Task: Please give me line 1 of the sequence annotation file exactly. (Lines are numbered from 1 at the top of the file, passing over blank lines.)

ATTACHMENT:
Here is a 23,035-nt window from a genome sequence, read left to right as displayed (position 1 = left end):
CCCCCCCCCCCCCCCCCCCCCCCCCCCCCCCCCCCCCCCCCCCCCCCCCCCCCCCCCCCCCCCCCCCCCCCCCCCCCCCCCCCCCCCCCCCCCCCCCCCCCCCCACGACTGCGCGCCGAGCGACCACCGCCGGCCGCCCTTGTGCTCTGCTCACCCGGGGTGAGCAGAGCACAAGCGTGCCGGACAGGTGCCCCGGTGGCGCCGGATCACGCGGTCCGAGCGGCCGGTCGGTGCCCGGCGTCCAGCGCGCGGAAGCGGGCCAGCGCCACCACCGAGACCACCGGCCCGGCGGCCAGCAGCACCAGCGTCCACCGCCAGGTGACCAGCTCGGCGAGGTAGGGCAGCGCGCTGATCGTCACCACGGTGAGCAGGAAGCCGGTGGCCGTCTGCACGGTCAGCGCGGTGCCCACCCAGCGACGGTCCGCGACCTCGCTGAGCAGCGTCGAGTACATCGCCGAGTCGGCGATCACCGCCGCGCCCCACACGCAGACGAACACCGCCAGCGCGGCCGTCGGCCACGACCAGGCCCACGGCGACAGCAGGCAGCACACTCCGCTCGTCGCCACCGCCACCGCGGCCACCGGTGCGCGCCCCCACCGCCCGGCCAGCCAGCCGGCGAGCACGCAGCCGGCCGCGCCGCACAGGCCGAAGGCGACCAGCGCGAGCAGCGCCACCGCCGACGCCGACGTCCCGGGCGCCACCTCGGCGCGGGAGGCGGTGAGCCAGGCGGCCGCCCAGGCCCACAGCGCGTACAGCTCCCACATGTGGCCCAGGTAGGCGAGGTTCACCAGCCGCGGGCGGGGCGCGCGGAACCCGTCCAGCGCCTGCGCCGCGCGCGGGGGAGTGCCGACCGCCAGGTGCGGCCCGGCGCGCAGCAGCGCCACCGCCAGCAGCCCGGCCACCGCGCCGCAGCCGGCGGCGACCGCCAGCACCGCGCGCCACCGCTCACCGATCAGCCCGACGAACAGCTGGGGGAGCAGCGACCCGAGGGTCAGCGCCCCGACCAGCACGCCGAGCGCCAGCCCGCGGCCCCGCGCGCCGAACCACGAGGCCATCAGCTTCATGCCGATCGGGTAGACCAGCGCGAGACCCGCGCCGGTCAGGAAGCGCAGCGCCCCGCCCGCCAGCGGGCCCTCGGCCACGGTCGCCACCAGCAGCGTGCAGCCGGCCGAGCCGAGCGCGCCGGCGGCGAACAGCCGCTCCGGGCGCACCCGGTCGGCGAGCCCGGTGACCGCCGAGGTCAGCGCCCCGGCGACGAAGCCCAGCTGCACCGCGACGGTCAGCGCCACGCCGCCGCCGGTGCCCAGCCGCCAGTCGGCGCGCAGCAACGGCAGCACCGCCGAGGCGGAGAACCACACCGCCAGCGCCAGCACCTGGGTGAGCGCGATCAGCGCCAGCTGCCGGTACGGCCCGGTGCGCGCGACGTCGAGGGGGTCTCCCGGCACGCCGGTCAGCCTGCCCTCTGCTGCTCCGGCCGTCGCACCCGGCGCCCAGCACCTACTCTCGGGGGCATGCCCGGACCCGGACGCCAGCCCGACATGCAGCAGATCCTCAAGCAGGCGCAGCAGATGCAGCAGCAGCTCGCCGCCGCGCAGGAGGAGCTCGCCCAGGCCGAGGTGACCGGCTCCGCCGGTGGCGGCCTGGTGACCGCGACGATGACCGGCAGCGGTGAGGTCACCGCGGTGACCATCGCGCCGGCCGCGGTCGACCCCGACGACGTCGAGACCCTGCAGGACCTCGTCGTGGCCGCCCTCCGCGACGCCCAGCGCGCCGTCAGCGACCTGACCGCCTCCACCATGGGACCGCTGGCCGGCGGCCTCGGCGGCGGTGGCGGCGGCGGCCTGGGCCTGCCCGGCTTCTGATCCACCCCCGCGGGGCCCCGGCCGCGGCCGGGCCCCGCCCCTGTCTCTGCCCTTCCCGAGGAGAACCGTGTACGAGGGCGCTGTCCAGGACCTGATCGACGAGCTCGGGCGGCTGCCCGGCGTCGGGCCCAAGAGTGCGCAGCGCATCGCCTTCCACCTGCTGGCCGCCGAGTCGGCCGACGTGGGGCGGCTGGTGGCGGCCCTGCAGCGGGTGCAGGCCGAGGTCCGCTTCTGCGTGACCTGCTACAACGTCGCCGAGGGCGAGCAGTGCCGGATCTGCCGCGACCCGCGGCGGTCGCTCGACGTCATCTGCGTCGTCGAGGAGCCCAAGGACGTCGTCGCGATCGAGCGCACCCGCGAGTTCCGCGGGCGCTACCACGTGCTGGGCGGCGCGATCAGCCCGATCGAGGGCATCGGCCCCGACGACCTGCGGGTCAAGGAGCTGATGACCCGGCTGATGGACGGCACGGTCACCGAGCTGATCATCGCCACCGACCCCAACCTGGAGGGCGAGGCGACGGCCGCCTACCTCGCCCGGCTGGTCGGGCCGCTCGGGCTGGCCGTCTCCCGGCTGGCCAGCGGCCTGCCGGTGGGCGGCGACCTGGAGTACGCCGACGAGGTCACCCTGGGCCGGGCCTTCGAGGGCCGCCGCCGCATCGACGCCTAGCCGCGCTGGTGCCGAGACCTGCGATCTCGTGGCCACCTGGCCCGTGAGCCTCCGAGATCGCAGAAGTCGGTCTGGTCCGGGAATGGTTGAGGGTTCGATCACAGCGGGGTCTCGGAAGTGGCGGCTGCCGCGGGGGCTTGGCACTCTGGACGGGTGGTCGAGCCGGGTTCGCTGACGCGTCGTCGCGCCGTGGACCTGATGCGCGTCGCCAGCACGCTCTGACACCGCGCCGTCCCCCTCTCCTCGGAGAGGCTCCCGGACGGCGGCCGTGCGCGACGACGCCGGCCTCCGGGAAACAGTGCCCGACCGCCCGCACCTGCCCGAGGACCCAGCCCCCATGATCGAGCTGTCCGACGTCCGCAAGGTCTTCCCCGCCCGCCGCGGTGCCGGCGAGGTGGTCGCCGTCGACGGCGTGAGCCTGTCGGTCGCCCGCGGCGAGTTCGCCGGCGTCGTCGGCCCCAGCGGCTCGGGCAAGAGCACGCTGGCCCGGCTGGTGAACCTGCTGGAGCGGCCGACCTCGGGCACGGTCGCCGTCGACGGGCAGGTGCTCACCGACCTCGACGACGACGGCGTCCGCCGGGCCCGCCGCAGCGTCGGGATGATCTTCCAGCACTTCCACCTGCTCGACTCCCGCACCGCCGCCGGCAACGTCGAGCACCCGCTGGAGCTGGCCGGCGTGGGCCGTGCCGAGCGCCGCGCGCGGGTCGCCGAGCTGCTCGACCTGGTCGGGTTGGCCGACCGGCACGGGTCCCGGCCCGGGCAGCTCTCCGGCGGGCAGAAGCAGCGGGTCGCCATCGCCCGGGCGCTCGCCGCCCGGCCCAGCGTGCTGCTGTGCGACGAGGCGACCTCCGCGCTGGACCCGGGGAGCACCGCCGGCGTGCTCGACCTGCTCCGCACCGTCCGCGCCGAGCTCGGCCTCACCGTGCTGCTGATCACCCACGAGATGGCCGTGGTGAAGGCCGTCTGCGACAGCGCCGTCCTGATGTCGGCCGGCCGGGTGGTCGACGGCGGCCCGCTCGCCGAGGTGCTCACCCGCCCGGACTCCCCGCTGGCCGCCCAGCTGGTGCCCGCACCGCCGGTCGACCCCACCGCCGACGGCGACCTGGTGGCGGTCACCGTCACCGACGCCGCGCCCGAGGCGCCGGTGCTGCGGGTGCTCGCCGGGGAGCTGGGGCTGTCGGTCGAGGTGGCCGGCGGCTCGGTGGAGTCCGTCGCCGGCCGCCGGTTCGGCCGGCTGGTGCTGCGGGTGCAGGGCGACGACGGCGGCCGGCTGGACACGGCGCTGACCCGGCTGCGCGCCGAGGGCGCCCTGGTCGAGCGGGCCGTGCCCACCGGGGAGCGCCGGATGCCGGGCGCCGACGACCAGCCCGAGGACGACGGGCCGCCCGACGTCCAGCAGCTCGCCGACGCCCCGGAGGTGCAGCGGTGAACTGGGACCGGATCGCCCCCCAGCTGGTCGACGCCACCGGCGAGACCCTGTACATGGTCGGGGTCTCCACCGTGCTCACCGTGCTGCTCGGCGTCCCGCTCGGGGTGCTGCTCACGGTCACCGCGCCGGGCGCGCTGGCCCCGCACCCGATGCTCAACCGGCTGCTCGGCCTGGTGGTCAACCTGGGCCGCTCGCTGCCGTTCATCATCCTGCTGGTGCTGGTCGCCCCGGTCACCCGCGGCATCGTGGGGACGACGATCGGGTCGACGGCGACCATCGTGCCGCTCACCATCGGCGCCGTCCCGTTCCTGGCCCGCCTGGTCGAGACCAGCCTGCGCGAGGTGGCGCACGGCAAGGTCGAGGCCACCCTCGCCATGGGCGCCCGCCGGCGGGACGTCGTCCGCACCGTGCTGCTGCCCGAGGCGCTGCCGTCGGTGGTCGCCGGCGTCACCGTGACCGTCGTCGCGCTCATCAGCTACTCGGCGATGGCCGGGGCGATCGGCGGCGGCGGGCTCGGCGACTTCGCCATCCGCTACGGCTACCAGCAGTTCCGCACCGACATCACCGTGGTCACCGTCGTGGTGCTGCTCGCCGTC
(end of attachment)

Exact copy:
Here is a 23,035-nt window from a genome sequence, read left to right as displayed (position 1 = left end):